2013-01-18 / Community

Jon Gillies brings home gold

By Jack Flagler
Staff Writer

Providence College freshman goaltender Jon Gillies, a South Portland native, was a member of the USA team that won the gold medal at the International Ice Hockey Federation World Junior Championships. The gold was the USA’s first since 2010 and the just its third in the 40-year history of the tournament. (courtesy photo) Providence College freshman goaltender Jon Gillies, a South Portland native, was a member of the USA team that won the gold medal at the International Ice Hockey Federation World Junior Championships. The gold was the USA’s first since 2010 and the just its third in the 40-year history of the tournament. (courtesy photo) UFA, RUSSIA — Jon Gillies stood on the blue line of Ufa Arena in Russia, Saturday, Jan. 5, gold medal draped around his neck, belting out the National Anthem.

Gillies, a South Portland native, was the primary backup goaltender for the United States team at the 2013 International Ice Hockey World Junior Championship. The U.S. won the gold medal over nine other nations made up of the world’s premier young hockey players younger than 20. It was America’s first gold since 2010.

“We were just on top of the world. Speechless, we were so excited,” Gillies said. “It was an unbelievable experience for everyone. It was a great accomplishment.”

On the blue line, Gillies draped his arm across the shoulder of one of his best friends, Sean Kuraly. Kuraly and Gillies were teammates for two years on the Indiana Ice, a United States Hockey League junior team. They went to high school together in Indianapolis, Ind. before leaving for their respective colleges, Kuraly to Miami University in Oxford, Ohio and Gillies to Providence College in Rhode Island.

A few feet down the line of USA players, a one-time enemy of Gillies’ sang the anthem with the rest of the team. Johnny Gaudreau was one of the key players for team USA, scoring seven goals in the tournament to lead the squad. About a month before the players came to Russia, Gaudreau assisted on a goal, then scored one of his own, to help Boston College earn a 3-3 tie in Providence against Gillies and the Friars.

However, any previous ills seemed to dissipate for the USA players in Ufa, and Gillies said the team gelled as a unit despite their abbreviated time together. The players met on Sunday, Dec. 16 at the training facility for the New York Rangers in Tarrytown, N.Y., flew ot to Russia and, less than two weeks later, played their first tournament game against Germany.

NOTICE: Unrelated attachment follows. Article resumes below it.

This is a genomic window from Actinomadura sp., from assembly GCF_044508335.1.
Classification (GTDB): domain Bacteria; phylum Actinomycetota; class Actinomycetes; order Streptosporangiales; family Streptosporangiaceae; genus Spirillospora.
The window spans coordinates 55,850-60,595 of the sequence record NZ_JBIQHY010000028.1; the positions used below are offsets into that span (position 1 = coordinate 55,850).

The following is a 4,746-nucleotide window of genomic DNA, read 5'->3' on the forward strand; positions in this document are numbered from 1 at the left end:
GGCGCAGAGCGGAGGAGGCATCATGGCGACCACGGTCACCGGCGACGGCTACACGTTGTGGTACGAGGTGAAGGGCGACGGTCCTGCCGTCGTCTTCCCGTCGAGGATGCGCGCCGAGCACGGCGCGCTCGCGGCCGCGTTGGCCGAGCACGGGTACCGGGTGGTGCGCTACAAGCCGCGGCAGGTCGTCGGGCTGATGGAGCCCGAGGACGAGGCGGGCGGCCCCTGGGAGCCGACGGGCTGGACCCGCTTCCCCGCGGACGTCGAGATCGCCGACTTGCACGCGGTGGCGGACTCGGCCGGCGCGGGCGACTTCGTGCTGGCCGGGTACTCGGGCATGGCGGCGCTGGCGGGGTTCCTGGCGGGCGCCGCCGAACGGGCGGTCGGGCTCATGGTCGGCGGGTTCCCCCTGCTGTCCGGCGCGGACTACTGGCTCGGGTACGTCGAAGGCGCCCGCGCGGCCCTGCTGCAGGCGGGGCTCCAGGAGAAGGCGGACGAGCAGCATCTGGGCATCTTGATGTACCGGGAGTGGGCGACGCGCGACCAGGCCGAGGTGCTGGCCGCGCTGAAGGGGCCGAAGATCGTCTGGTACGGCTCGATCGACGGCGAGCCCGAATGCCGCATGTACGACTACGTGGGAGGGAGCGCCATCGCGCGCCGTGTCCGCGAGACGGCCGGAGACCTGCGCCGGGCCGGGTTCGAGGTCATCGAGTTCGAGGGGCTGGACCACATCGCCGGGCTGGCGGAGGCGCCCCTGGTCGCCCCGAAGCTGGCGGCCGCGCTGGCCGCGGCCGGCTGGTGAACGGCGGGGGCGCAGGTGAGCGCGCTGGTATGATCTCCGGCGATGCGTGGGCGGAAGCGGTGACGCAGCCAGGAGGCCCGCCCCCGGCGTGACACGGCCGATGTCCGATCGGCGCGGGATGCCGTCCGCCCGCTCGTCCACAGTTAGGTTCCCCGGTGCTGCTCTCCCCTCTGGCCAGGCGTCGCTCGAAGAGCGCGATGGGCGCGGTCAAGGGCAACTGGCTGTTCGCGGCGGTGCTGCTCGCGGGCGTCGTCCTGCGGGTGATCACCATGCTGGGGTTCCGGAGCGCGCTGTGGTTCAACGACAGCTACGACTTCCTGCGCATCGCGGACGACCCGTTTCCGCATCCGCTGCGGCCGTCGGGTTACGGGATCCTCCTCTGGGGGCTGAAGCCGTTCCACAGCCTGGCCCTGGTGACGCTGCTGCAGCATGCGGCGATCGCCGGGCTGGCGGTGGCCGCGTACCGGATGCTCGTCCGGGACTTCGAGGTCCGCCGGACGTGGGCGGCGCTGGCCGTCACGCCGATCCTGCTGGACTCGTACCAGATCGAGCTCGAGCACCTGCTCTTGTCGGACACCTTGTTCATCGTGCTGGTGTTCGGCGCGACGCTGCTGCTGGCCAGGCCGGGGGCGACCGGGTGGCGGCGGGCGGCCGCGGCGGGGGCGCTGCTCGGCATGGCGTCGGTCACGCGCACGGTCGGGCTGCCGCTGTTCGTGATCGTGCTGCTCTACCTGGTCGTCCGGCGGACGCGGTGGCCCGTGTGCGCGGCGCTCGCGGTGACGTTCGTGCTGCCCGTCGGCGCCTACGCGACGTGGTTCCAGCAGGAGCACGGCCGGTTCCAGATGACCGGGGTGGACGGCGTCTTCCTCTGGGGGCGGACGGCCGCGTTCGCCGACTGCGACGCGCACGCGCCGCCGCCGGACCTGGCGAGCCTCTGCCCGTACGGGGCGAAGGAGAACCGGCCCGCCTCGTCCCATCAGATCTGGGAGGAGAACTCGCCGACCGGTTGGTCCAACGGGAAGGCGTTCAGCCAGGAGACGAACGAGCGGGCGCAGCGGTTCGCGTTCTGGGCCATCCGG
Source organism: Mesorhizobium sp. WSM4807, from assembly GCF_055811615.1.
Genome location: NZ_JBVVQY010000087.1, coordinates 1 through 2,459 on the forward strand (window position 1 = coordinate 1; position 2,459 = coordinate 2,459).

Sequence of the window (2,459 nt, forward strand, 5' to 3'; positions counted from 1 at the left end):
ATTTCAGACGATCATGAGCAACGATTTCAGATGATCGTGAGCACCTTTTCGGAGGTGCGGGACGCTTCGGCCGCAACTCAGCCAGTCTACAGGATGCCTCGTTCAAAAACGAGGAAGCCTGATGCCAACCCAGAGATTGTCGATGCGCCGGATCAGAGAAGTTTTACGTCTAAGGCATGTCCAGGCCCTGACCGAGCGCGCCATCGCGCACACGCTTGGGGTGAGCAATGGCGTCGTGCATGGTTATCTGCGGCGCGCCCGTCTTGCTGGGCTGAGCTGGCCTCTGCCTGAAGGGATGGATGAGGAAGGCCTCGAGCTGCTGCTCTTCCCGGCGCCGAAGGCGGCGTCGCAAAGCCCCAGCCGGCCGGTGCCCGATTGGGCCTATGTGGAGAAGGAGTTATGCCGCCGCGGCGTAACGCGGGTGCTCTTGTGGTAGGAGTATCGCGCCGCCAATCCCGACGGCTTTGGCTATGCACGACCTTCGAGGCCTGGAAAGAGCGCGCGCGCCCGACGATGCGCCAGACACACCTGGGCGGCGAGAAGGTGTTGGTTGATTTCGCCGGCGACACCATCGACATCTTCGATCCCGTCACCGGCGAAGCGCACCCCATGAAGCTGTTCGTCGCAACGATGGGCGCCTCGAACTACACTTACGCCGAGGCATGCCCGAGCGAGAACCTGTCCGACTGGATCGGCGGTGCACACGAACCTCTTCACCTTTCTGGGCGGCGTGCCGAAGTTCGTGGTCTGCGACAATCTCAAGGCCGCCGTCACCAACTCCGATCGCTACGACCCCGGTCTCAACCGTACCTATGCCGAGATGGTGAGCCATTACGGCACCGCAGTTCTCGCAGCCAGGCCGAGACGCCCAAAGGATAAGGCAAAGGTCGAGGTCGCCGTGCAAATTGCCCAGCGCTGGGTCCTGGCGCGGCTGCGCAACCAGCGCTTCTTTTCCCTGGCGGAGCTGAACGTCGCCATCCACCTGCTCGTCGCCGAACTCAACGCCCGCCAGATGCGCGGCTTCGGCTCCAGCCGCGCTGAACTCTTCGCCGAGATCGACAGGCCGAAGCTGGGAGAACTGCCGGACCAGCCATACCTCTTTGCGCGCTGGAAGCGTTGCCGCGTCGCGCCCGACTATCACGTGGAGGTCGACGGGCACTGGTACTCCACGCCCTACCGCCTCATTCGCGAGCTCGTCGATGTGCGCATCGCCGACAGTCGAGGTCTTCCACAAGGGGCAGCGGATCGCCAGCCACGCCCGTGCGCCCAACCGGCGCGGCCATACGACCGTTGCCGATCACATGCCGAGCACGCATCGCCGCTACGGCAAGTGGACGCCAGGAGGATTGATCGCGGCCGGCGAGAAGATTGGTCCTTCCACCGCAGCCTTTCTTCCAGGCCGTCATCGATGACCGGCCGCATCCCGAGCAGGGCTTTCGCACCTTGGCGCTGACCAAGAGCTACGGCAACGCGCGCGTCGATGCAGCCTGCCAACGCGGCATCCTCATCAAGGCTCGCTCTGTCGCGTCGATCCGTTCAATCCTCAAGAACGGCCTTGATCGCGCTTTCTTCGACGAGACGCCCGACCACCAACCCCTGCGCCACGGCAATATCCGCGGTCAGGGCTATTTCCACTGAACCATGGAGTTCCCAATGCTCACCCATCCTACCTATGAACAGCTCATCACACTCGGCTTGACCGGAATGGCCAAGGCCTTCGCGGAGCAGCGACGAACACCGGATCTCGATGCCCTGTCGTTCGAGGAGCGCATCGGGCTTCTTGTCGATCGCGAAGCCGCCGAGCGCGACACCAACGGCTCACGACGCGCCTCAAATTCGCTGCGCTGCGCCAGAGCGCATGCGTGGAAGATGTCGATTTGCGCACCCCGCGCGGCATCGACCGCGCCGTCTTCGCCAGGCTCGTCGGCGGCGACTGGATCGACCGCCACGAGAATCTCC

Ufa is a city in southeast Russia with a population OF just over 1 MILLION. Gillies said the city fit into an image of Russia many may already have: freezing cold weather and locals who don’t speak any English but smoke plenty of cigarettes. Forward Alex Galchenyuk, who was born in Milwaukee to Russian parents, served as the team’s translator, Gillies said.

Gillies’ only game action came in the USA’s blowout win over Germany in its first game. With the team up 6-0, and another game ahead against host nation Russia the following night, head coach Phil Housley pulled starter John Gibson in the third period.

Gillies made seven saves and thwarted a 5-on-3 in the USA’s 8-0 win, but he said the tournament experience was more valuable as a chance to learn from another goalie than it was for time on the ice.

Starting goaltender John Gibson allowed just two goals combined in the USA’s final three games: the quarterfinal, semifinal and gold medal wins over the Czech Republic, Canada and Sweden. Gibson, from Pittsburgh, was selected 39th overall in the 2011 NHL Draft by the Anaheim Ducks, and currently plays in Canada.

“He’s an older guy and has had success everywhere he’s gone in his career. It was more watching him on and off the ice and picking things up,” Gillies said.

Providence College head coach Nate Leaman said it wasn’t easy losing Gillies, his starting goaltender, for three games, but he knew Gillies would take advantage of the opportunity to improve.

“I wanted him not to be a bystander,” Leaman said. “I told him, ‘If you’re not in net for a game, don’t just sit around. Practice. Get a lift in. Find ways to improve.’”

Gillies missed three games for Providence College, and the team gave up 12 total goals in a loss and two ties.

“Obviously, we missed him, but I thought it was a chance for our team to grow. Mistakes we got away with with Jon in net, we weren’t going to get away with,” Leaman said.

Gillies said being away for a month was difficult, but in retrospect, worth it.

“I never want to leave my team. It was kind of a helpless feeling watching the scores. In the end, I wouldn’t have traded the experience for anything,” Gillies said.

Gillies leads the Hockey East conference with 1.95 goals against, but Leaman said the real work lies ahead for the Friars. Providence College has 14 conference games remaining, half of which will come against the top three in the Hockey East standings: Boston College, Boston University and the University of New Hampshire.

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